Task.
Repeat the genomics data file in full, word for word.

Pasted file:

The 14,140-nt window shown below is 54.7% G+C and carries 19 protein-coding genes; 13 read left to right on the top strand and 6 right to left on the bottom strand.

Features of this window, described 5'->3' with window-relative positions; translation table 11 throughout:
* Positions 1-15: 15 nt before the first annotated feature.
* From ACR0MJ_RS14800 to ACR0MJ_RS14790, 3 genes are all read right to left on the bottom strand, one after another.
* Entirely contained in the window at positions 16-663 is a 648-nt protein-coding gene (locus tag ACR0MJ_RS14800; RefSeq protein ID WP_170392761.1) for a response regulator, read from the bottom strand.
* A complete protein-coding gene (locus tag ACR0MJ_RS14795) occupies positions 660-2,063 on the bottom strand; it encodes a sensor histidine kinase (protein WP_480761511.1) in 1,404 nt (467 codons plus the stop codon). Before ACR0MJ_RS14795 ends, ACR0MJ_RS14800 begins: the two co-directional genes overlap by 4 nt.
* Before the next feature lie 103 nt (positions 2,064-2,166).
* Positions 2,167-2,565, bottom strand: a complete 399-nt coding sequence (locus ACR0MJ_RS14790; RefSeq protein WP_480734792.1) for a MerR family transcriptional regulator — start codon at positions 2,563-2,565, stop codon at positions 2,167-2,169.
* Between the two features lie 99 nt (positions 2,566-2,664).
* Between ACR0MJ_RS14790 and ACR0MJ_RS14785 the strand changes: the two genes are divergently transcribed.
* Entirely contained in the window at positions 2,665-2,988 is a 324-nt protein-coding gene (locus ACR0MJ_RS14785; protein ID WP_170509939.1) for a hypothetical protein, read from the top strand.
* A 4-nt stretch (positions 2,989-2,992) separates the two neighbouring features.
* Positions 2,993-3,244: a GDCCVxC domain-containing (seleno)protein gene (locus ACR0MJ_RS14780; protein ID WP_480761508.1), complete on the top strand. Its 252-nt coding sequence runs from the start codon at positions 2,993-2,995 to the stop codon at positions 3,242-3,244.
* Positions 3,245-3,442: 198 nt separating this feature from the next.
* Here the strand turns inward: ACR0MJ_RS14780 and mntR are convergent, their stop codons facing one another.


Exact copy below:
The 14,140-nt window shown below is 54.7% G+C and carries 19 protein-coding genes; 13 read left to right on the top strand and 6 right to left on the bottom strand.

Features of this window, described 5'->3' with window-relative positions; translation table 11 throughout:
* Positions 1-15: 15 nt before the first annotated feature.
* From ACR0MJ_RS14800 to ACR0MJ_RS14790, 3 genes are all read right to left on the bottom strand, one after another.
* Entirely contained in the window at positions 16-663 is a 648-nt protein-coding gene (locus tag ACR0MJ_RS14800; RefSeq protein ID WP_170392761.1) for a response regulator, read from the bottom strand.
* A complete protein-coding gene (locus tag ACR0MJ_RS14795) occupies positions 660-2,063 on the bottom strand; it encodes a sensor histidine kinase (protein WP_480761511.1) in 1,404 nt (467 codons plus the stop codon). Before ACR0MJ_RS14795 ends, ACR0MJ_RS14800 begins: the two co-directional genes overlap by 4 nt.
* Before the next feature lie 103 nt (positions 2,064-2,166).
* Positions 2,167-2,565, bottom strand: a complete 399-nt coding sequence (locus ACR0MJ_RS14790; RefSeq protein WP_480734792.1) for a MerR family transcriptional regulator — start codon at positions 2,563-2,565, stop codon at positions 2,167-2,169.
* Between the two features lie 99 nt (positions 2,566-2,664).
* Between ACR0MJ_RS14790 and ACR0MJ_RS14785 the strand changes: the two genes are divergently transcribed.
* Entirely contained in the window at positions 2,665-2,988 is a 324-nt protein-coding gene (locus ACR0MJ_RS14785; protein ID WP_170509939.1) for a hypothetical protein, read from the top strand.
* A 4-nt stretch (positions 2,989-2,992) separates the two neighbouring features.
* Positions 2,993-3,244: a GDCCVxC domain-containing (seleno)protein gene (locus ACR0MJ_RS14780; protein ID WP_480761508.1), complete on the top strand. Its 252-nt coding sequence runs from the start codon at positions 2,993-2,995 to the stop codon at positions 3,242-3,244.
* Positions 3,245-3,442: 198 nt separating this feature from the next.
* Here the strand turns inward: ACR0MJ_RS14780 and mntR are convergent, their stop codons facing one another.